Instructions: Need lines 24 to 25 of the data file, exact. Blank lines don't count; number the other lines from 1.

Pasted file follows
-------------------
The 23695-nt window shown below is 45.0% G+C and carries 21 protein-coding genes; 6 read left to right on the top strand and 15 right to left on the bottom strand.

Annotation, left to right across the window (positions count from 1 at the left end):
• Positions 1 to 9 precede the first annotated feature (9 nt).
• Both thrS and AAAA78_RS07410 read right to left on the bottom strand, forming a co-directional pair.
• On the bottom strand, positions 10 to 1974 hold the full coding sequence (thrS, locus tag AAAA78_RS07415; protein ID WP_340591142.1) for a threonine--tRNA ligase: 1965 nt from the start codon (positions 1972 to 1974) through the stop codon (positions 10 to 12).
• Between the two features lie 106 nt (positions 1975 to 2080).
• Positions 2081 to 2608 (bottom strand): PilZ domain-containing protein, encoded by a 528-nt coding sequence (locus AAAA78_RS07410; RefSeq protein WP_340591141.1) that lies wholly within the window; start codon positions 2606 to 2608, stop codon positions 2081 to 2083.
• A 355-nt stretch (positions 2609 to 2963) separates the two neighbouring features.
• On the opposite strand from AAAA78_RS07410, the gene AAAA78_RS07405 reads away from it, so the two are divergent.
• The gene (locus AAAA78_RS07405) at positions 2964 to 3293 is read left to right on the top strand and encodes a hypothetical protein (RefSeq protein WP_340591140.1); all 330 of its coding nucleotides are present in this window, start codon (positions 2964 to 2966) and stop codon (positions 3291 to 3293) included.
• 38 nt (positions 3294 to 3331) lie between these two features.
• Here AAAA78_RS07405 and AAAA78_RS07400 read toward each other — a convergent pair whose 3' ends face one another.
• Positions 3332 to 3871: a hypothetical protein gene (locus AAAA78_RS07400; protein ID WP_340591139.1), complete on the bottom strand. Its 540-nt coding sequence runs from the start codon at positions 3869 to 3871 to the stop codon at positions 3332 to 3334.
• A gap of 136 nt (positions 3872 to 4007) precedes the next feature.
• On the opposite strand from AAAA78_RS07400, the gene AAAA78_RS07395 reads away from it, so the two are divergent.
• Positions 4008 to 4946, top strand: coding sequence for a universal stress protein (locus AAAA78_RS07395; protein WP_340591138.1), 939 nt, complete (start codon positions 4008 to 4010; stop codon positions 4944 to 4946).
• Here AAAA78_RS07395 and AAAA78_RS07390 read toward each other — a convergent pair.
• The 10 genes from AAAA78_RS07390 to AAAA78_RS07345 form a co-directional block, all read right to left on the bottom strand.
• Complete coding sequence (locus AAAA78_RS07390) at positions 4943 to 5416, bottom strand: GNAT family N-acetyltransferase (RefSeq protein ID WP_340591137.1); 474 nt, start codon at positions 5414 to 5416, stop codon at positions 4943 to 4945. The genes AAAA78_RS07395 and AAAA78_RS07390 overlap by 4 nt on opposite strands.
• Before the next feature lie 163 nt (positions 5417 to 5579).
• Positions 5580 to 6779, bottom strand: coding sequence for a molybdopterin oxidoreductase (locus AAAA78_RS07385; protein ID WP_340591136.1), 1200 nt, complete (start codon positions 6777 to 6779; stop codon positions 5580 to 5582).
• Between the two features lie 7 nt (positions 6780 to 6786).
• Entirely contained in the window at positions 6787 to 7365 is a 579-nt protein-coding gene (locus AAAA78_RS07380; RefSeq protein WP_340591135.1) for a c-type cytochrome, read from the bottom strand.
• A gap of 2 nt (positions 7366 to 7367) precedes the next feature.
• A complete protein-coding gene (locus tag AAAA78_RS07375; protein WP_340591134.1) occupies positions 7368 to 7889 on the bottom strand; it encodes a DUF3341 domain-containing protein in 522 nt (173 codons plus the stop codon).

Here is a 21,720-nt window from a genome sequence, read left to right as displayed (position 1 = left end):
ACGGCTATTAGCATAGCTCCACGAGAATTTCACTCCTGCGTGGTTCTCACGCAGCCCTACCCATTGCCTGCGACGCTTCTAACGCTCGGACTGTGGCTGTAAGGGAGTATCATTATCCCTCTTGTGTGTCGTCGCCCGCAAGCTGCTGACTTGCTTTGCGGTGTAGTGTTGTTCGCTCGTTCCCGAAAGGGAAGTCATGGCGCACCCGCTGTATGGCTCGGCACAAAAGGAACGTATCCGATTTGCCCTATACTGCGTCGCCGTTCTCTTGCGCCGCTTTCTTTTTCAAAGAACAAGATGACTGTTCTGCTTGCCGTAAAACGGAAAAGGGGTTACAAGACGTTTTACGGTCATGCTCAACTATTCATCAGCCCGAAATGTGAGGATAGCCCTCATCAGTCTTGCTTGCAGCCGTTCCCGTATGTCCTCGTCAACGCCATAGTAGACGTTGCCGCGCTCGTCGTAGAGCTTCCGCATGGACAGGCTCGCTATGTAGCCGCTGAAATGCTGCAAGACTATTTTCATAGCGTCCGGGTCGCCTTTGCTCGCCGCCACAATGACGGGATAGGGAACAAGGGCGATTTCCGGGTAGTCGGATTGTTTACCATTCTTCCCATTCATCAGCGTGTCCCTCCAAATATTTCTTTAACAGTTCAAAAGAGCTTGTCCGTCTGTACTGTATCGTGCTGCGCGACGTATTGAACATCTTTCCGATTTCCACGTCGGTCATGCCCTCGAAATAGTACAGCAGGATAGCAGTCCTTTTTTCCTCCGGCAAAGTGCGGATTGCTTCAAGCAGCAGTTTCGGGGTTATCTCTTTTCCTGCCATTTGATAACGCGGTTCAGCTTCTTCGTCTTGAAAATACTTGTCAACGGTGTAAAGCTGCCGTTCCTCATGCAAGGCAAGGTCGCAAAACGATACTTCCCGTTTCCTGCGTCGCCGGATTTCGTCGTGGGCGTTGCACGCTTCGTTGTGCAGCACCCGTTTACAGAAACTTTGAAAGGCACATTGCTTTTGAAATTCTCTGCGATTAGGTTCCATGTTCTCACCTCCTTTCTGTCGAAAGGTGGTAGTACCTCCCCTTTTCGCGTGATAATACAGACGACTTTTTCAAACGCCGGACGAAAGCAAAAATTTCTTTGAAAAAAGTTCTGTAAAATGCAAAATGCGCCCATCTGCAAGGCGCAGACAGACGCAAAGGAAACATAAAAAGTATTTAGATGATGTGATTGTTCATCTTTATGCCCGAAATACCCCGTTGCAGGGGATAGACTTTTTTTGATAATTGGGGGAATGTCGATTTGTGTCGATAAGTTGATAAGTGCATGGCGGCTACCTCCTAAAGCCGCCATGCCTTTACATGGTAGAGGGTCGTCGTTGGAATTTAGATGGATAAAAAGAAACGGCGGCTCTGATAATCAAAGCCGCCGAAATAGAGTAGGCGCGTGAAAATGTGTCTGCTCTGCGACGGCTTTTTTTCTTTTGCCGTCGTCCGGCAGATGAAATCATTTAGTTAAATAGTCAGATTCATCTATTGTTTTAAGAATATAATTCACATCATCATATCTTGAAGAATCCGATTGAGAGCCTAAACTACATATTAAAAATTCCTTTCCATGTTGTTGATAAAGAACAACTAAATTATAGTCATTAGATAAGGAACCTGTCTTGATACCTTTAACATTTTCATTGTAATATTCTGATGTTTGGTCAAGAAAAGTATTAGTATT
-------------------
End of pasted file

• A gap of 2 nt (positions 7366 to 7367) precedes the next feature.
• A complete protein-coding gene (locus tag AAAA78_RS07375; protein WP_340591134.1) occupies positions 7368 to 7889 on the bottom strand; it encodes a DUF3341 domain-containing protein in 522 nt (173 codons plus the stop codon).